Photo Credit: OlegDoroshin / Shutterstock.com
What’s Hate Got To Do With It?
Right off the bat, you’re probably thinking, “Come on, Rebecca. There’s nothing about hating my event website in Google’s mission statement.” And you would be right. Because Google’s mission is to organize the world’s information and make it universally accessible and useful.
Innocent enough, right? But if you read between the lines, there’s a little hate hidden in there. That’s because Google is a for-profit enterprise. Their market-owning business model is built on the idea that they serve up the right content, to the right people at the right time. An idea that depends entirely on the availability of high-quality content and their ability to find it. That’s two opportunities for Google to love your event website or hate it, baked right in to their M.O.
Two Roads To Happiness
So what can you do to stay on Google’s good side? Essentially, there are two ways you can make the search engines happy: optimize for organic rankings or pay to play.
There’s a time and a place for advertising but clearly, the key to long-term success is to focus on what makes Google happy as it relates to organic traffic.
So, let’s get to it! Without further ado, I present the top 5 things Google Hates about your event website.
#1 Lack of responsive design
Google has made it perfectly clear that they are not fans of sites that have not been built to be responsive to various screen sizes. See? They have also made it clear that this is a big deal in regards to rankings. Check the mobile-friendliness of your web pages by running your URLs through Google’s very own mobile-friendly test.
#2 Incorrect use of server redirect codes (301 and 302)
A 301 redirect is permanent redirect for when a page’s URL is changed or deleted. When implemented correctly, these redirects effectively pass all link credibility from the original URL to the new URL. A 302 redirect is interpreted by search engines as a temporaryredirect and should only be used when a resource will return to its original location (URL).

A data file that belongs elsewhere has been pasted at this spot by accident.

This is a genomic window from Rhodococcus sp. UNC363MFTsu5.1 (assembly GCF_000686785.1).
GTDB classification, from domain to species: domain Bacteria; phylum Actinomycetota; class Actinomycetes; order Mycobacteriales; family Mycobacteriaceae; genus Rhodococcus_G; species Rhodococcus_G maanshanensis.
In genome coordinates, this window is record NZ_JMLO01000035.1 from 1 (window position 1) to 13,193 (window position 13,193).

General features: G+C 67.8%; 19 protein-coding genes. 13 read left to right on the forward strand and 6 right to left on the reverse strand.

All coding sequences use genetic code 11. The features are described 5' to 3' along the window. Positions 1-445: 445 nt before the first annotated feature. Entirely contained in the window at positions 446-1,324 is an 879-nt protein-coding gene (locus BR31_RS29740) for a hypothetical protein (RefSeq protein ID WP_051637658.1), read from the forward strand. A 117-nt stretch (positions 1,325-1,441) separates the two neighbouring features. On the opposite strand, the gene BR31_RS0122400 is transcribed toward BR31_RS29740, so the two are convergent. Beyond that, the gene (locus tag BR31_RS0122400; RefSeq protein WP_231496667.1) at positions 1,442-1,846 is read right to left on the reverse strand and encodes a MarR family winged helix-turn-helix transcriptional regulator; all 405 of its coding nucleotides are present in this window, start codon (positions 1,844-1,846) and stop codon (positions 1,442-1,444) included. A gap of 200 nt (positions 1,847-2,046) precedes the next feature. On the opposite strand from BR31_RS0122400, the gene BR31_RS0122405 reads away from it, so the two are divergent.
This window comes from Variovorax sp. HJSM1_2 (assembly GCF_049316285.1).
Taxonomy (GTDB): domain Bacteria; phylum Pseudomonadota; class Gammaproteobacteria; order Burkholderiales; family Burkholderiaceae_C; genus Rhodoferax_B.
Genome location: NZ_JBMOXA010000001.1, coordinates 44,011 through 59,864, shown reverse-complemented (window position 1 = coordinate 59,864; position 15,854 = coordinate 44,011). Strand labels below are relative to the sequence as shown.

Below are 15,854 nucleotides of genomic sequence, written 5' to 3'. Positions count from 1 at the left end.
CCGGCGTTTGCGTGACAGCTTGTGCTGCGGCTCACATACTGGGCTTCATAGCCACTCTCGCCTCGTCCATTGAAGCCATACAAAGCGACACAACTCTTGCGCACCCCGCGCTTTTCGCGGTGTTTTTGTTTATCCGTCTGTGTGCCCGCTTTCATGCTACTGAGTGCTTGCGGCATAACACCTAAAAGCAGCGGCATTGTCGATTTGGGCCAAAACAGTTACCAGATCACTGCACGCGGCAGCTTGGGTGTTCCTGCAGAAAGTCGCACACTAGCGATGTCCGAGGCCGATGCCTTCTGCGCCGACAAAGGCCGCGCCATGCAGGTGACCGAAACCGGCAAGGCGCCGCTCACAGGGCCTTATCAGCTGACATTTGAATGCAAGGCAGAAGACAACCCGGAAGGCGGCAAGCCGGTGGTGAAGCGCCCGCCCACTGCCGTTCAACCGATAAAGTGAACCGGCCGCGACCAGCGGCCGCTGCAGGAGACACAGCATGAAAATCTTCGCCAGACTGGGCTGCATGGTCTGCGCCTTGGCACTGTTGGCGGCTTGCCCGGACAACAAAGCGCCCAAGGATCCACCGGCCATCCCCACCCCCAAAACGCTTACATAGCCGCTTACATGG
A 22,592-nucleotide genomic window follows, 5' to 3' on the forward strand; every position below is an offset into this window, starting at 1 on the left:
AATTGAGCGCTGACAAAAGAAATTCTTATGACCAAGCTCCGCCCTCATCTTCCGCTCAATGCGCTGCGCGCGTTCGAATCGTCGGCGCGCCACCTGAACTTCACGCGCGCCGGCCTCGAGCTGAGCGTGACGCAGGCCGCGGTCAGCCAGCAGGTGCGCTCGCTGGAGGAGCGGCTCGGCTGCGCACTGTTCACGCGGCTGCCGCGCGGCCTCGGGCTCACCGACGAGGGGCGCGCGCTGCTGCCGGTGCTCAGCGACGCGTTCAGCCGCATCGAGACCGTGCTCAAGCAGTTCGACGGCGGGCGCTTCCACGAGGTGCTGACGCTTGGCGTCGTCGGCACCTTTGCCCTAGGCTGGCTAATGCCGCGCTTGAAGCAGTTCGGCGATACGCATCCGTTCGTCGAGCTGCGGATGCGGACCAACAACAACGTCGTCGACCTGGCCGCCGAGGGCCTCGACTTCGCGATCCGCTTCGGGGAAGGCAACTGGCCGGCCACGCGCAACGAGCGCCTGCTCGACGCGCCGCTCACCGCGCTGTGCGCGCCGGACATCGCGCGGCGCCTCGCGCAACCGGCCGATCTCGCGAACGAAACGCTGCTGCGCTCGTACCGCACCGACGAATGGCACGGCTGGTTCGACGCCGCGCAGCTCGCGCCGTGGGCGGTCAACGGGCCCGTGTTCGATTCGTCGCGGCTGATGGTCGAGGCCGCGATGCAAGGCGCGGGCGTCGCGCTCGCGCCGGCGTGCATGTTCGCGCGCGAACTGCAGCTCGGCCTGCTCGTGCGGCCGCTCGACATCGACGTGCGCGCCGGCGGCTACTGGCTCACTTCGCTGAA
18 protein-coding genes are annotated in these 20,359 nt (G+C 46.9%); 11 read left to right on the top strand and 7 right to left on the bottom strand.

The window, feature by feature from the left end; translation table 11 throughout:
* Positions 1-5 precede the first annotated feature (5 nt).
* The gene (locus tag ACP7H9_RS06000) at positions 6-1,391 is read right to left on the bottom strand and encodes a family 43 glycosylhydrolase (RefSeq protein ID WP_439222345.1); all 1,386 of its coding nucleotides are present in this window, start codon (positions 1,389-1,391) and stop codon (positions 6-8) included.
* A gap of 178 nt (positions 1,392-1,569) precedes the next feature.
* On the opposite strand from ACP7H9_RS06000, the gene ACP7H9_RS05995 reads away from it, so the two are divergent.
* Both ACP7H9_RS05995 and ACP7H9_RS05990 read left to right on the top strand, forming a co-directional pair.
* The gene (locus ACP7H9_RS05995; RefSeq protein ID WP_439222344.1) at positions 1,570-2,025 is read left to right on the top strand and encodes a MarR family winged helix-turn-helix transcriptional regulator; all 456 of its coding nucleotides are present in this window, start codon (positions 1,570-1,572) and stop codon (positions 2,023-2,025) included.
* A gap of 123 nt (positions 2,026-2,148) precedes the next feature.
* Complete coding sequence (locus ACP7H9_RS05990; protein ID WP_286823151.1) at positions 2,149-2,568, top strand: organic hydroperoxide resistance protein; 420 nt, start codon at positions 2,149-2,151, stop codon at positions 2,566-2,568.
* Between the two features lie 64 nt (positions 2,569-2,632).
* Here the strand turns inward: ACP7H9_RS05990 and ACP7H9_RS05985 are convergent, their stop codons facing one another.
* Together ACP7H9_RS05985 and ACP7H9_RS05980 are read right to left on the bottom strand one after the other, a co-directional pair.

When your site has too many of either of these redirects or they’re being used incorrectly, it can slow site speed, making it more difficult for search engines to crawl your pages. If these redirects are being used incorrectly, it could lead to even bigger problems (think penalties!). Check out this video for best practices.
#3 Duplicate content
Duplicate content refers to pages within or across domains that share similar or identical content. This is typically due to a lack of canonicalization (the process of conveying to Google which version of the content should be indexed) or a lack of sufficient (in regards to volume) content on pages.
Duplicate content causes a web page’s authority to be divided among the many versions. Additionally, Google hasthe ability to index whichever version it chooses; which may not line up with your preferences.
Search engines do not like duplicate content because it suggests the content in question may not be legit or of the highest quality, and it forces them to crawl the same page multiple times. For thesereasons, a site may be penalized for duplicate content, resulting in lower rankings or de-indexing of pages.
Download this free tool to find duplicate content issues on your site. If you must have similar content on several pages across your site, use canonical tags to tell Google what versions of the pages you want to return for relevant search queries.
#4 Shallow content
This goes straight to the heart of doing your due diligence to help Google achieve their goal of providing the right info to the right people, on demand (and making them love you!). There are some basic guidelines you can follow for general page length and such but above all else, each page on your event website must serve a purpose. If you can say something better with an image or an infographic, go for it! But quality is king. Don’t have content just for the sake of hitting a word count.
#5 Keyword stuffing
Keyword stuffing refers to the practice of loading a webpage with keywords or numbers in an attempt to manipulate a site's ranking in Google search results. Often these keywords appear in a list or group, or out of context (not as natural prose).
This is an old-school (black hat) SEO tactic and it’s an excellent way to make Google hate you. Just don’t.
True Love At Last!
Make a point of avoiding these five missteps on your event website and you’ll be well on your way to a mutually beneficial relationship with the search engine of record. For more information about what you can do to steer clear of these issues plus five additional things your website might be doing to irritate the folks in Mountain View, check out my full list of 10 things Google hates about your website.